Every year, hundreds of thousands of people visit the Shrine of Fatima, roughly 125 km north of Lisbon, Portugal. But, the popular pilgrim site was inaccessible to blind or visually impaired visitors – so they decided to put up braille information signs at points of interest for blind people to enjoy the site.
But this presented a problem.
“There could be a lot of information on the sign in braille… but it is impossible for blind people to find that sign in such a huge place,” Pedro Almeida, COO of iKi Technologies, told ITU News.
Recognizing this issue, iKi Technologies developed an innovative solution to give blind and visually impaired tourists a different way of navigating the site.
The Shrine of Fatima MyEyes mobile application helps blind people independently navigate the site and provides audio descriptions of the spaces and places around them.
“Instead of having this sign for the blind, we have a message automatically in the smartphone,” says Almeida. “When they pass in some area, the smartphone sends them an audio message.”
The MyEyes app aims to make cities and spaces more inclusive for people with visual impairments and they can be customized to suit the needs of different locations, sharing useful information such as the location of public bathrooms.
Using the phone’s Bluetooth connection and GPS location data, the app helps visually impaired people navigate both internal and external spaces.
Points of interest, potential hazards and other pieces of useful information around the city are mapped and logged by a local team from MyEyes. These GPS coordinates are then stored in the cloud along with any relevant information – for example, the number of stairs leading to the police station or the opening hours of the restaurant. When a smartphone using the MyEyes app reaches one of these areas, the app pulls the relevant message from the cloud and these are read out as audio messages on the user’s phone.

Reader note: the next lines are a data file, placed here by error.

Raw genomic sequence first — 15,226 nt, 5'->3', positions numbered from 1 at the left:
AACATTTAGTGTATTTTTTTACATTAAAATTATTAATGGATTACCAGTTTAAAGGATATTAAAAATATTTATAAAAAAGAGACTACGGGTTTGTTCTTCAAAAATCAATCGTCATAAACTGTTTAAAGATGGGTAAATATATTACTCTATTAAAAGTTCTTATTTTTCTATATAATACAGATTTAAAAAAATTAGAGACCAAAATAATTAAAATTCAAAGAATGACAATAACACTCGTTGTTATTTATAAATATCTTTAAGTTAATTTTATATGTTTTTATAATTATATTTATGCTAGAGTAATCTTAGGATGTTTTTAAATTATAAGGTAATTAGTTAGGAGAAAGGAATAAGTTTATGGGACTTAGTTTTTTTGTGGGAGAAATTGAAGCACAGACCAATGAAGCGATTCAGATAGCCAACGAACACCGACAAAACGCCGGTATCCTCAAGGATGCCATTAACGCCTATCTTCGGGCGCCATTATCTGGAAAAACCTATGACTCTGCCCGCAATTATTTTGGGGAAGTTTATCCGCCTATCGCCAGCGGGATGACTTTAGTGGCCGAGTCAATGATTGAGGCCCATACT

A similar method is used for indoor areas, where Bluetooth beacons are placed in areas of interest or hazard. When a user reaches one of these beacons, it automatically sends audio messages to users’ smartphones.
The app is complementary to Google Maps, says Almeida.
“Google Maps doesn’t tell you that there is a stair there – or to be aware because there are three steps in front of you – and that kind of information for Google Maps is almost impossible right now. So imagine that Google Maps is the macro and the MyEyes is the micro; we can tell you there is a step there, we are passing by a street so be careful of the cars,” said Almeida. “We go into the detail.”
The Inclusive Vilamoura app powered by MyEyes recently launched in Vilamoura, one of the top tourism destinations in Portugal. It has 400 messages to help visually impaired and blind users navigate the city.
“We have beacons inside of the public toilet, inside the police station and sites like the municipality building,” Almeida said. “We can tell [the users] the time schedule for shops and for pharmacies, so we can tell them all the message that the Google Maps can.”
“I think the application is extremely well built and has a lot of information. This [app], for those who do not see, is indeed very important,” said Ana Sofia Antunes, Portugal’s Secretary of State of Inclusion of Persons with Disabilities, in a video interview. “It is a market that exists for companies to invest effectively, because there are more and more people who will need these kinds of technologies.”
MyEyes is not the only app available to help visually impaired people.
Using technology to help people with visual impairments is not new: the technology behind voice assistants like Siri and Google Assistant have origins in the 1980s when researchers tried to open computing to persons with disabilities using text-to-speech.
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